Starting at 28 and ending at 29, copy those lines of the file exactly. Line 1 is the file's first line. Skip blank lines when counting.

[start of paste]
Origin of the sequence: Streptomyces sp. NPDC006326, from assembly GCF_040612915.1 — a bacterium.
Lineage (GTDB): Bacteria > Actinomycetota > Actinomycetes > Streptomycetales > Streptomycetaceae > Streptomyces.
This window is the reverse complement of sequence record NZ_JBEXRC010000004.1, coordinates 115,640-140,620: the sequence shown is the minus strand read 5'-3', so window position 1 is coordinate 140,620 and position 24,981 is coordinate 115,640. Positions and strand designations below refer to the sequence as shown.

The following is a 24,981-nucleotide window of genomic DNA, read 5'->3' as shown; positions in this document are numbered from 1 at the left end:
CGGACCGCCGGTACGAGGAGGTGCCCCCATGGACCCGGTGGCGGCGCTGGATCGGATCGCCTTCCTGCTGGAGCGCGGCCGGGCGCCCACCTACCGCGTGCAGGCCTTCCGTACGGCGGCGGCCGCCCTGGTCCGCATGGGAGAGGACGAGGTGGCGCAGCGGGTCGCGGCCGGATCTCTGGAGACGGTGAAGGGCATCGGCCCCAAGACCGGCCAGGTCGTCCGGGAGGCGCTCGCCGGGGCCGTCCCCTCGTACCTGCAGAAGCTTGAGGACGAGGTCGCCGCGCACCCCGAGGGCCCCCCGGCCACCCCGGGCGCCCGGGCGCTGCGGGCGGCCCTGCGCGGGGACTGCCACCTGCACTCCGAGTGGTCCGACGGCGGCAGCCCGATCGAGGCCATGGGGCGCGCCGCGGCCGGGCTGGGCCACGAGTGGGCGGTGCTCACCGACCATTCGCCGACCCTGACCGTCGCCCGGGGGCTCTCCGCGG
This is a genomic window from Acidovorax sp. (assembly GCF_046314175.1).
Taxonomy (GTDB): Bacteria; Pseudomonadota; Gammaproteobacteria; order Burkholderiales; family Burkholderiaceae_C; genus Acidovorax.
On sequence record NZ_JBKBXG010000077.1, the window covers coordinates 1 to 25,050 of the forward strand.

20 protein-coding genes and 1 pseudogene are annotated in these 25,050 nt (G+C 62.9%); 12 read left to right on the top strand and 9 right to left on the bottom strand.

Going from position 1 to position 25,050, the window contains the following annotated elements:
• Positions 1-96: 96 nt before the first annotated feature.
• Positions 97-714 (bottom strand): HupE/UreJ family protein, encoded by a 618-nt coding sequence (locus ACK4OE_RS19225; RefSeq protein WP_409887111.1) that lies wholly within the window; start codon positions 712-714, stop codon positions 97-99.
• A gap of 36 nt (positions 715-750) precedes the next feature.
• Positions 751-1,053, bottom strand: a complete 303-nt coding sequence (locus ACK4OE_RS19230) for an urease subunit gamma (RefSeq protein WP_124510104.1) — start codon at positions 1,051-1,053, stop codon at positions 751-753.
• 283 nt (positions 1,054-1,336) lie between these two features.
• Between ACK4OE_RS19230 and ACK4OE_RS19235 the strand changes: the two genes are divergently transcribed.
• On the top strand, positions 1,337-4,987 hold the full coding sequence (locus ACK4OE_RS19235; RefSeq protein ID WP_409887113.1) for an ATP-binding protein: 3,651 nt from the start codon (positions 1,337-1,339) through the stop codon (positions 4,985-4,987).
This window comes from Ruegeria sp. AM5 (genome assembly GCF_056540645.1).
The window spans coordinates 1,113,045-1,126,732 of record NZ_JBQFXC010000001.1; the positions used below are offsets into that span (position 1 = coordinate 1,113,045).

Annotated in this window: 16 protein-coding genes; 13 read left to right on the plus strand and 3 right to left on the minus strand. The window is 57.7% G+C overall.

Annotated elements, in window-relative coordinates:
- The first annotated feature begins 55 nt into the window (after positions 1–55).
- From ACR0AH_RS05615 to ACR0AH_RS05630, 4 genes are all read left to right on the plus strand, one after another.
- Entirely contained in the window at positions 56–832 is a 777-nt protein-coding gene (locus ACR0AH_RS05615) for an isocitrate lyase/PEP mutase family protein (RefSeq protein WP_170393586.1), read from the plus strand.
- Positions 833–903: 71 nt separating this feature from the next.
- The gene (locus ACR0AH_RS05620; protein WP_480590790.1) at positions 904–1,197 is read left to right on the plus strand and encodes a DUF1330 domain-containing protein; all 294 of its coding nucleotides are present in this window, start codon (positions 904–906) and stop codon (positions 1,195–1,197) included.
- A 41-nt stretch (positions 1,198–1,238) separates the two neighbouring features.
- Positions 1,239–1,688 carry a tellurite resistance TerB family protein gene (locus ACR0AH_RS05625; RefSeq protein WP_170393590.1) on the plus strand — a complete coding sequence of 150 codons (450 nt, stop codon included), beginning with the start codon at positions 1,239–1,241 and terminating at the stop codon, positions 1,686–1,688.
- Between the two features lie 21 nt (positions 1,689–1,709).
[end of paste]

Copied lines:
- Positions 1,239–1,688 carry a tellurite resistance TerB family protein gene (locus ACR0AH_RS05625; RefSeq protein WP_170393590.1) on the plus strand — a complete coding sequence of 150 codons (450 nt, stop codon included), beginning with the start codon at positions 1,239–1,241 and terminating at the stop codon, positions 1,686–1,688.
- Between the two features lie 21 nt (positions 1,689–1,709).